Are you ready for summer camp – and all of the ups and downs that go along with it? Then you’re ready for the awesome character play, Finishing Sentences, by Scott Giessler – an issue-based dramedy that your students won’t want to miss.

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Communicating Rehearsal Notes in Three Different Ways

After every run-through of a show, directors will have a notebook or word document packed to the brim with notes – praise, corrections, problems, solutions, changes and adjustments that need to be made. This way the next run-through can be even better. But your students aren’t psychic, so how will you communicate your notes to your students? Here are three methods of communication that you might already use, or that you could try out at your next rehearsal.


1. The Classic: Reading notes out loud right after a run-through

It’s a classic for a reason: This is the most standard method of communicating notes. After a run-through, students return back to the stage and/or sit in the audience seats, while the director (and musical director and choreographer as appropriate) give notes verbally to the cast and crew. It’s beneficial because everyone is already there and the notes are fresh in the director’s mind. You are also still at the theatre and can do actual physical reviews and fixes right then and there, before everyone leaves.

However, it’s not always the most useful method. Students are generally exhausted and/or super-hyper after a run-through, and their focus is not always the best. Students may be more focused on chatting with their friends (particularly after having to be quiet backstage for a long time) and doing their own analysis of what happened during the run-through. This may also just be something I personally need to take more ownership in, but I have found that when my casts are getting into run-throughs, they are less likely to take written notes.

Giving notes out loud in a group setting can also lead to students asking questions or giving excuses as to why something happened, which makes the note session take even longer. Be sure to let students know that note-giving time is not discussion time, and any questions need to be addressed afterwards.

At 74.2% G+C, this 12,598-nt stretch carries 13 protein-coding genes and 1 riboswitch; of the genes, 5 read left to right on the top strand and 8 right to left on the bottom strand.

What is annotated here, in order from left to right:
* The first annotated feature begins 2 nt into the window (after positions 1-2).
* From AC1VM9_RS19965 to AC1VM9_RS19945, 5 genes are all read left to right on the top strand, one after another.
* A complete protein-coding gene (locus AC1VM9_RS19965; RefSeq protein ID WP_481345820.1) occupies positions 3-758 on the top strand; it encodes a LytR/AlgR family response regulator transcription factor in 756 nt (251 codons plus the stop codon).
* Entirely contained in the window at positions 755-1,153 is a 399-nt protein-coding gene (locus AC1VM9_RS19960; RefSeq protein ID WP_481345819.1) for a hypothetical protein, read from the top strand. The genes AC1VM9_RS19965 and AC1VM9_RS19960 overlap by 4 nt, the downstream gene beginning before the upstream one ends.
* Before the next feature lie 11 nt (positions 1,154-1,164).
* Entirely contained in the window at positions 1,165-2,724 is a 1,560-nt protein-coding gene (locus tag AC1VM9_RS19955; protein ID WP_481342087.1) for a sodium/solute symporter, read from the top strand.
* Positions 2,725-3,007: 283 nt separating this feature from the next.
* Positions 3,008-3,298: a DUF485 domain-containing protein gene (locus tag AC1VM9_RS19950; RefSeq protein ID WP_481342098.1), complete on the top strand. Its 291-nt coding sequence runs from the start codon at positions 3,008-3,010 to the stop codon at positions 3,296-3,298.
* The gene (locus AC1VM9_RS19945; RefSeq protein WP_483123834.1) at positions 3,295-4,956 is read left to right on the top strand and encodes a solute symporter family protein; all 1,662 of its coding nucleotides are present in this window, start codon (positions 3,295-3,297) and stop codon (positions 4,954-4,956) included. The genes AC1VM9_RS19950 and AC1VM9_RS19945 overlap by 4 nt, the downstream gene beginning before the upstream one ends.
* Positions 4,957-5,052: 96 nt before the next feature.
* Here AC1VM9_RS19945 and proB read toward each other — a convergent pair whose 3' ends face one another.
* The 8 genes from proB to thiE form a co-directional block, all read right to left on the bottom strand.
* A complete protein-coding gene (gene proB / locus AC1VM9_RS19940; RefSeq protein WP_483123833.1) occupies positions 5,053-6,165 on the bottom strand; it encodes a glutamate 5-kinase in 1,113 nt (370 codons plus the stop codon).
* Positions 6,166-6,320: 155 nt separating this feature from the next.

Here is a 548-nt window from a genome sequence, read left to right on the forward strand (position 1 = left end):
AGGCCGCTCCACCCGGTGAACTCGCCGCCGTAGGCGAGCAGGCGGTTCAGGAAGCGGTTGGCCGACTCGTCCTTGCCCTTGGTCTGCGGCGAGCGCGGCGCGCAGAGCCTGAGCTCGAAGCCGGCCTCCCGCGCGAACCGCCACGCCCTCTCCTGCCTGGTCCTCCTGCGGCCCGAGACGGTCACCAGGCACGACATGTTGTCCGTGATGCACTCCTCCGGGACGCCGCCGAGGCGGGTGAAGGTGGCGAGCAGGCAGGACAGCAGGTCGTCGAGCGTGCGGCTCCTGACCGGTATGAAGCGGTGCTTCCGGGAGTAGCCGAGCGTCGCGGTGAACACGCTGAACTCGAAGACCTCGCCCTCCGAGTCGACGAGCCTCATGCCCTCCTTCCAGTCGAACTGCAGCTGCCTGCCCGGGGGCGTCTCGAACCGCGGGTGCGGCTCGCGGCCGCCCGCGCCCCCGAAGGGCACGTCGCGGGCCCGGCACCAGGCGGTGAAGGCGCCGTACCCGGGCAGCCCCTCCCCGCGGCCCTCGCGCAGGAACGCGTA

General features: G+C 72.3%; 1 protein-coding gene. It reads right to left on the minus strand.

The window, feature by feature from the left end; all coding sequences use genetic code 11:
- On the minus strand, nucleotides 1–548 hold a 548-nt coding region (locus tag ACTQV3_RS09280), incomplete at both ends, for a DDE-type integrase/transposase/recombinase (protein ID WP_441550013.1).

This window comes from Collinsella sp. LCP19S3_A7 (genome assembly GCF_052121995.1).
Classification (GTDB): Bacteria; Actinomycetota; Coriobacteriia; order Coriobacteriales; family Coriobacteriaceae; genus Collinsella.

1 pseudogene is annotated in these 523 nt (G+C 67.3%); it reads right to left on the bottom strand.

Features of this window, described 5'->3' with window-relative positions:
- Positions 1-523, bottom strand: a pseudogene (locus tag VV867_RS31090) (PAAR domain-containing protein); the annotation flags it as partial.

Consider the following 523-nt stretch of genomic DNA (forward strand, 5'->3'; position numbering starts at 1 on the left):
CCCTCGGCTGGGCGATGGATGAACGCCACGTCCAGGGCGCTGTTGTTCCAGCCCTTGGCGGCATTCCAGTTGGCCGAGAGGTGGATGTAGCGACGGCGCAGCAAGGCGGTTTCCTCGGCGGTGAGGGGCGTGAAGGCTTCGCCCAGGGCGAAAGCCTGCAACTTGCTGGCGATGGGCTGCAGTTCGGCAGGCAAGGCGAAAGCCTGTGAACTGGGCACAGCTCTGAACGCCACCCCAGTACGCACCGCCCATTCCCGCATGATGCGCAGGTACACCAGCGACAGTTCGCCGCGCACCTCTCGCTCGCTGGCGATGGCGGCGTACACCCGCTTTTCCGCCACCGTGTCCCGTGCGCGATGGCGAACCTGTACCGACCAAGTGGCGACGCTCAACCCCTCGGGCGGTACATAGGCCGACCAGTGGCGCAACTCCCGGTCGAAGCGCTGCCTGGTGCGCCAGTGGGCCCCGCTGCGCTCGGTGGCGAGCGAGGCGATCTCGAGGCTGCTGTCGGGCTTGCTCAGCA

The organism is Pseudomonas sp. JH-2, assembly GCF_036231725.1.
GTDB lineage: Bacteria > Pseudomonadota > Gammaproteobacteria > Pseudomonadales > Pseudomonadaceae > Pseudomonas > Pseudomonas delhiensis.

2. The Post-Run Rundown: Typing up notes and emailing/posting digitally

In the post-run rundown, teachers/directors take the notes home, type them up in a list format, and either email them to the cast and crew or post them digitally for the cast and crew to see (such as on a private Facebook group, on Google classroom, or on other digital communication resource). The teacher may also elect to send some notes privately as appropriate.

This is beneficial because it allows students to go home right after rehearsal and rest, and it gives them time to read and absorb the notes. They can think about them, practice at home, and then apply them at the next rehearsal. It also gives teachers/directors time to collect their thoughts and review their notes in a different setting than at the theatre (where emotions may still be running high).

The most obvious challenge with digital communication is that the notes are easily ignored, missed, lost, or simply not read. If teachers/directors decide to employ this method, they will need to figure out a way to ensure students can prove they have actually received and read the notes. As well, depending on the rehearsal schedule, there may be a tight turnaround between typing up the notes and sending them to allow students time to actually read the notes.


3. The Checklist: Posting notes backstage

This is a method I have not used personally, but many of my colleagues have used it and found it to be effective. Similar to the post-run rundown method, students are dismissed after rehearsal and the teacher/director types up the notes from the run-through. However, the notes are formatted as a checklist, with a small space next to each note point for the applicable student to initial that they have received and understand the note. The note list is then printed and posted up in the backstage or rehearsal area, and students are responsible for consulting the list and ensuring that they have received their notes before the next rehearsal.

This method is beneficial because it puts the onus on the student to get their notes. It reduces the stress on teachers/directors and it teaches the students responsibility. A student didn’t get their notes? That’s on them now. It’s also easy to track who read the notes and who didn’t, as students must initial to indicate that they got their notes.

The downside to this method is that, again, it’s easy enough for students not to read the notes. It can also cause some stress in the backstage/rehearsal area if many students are trying to crowd around the note sheet. (It may be beneficial to print multiple copies of the note sheet and post them in various areas to avoid congestion.) It also doesn’t allow a lot of time for students to read and absorb their notes before the next rehearsal. Students might think they can simply read the notes once they arrive at rehearsal, which can waste group time. Teachers/directors may have to specify that students must come and read the notes on their own time before rehearsal.

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The Drama Classroom Companion

by Lindsay Price & Kerry Hishon

The Drama Classroom Companion is filled with articles and exercises to build the skills needed for theatrical performance as well as real world skills like creative thinking, critical thinking, collaboration, and communication.

The Rehearsal Companion

by Kerry Hishon

You’ve chosen the play, paid the royalties, done the script analysis, held your auditions, and cast the show. Tomorrow is the first rehearsal. Are you ready? Really ready? The Rehearsal Companion can help!

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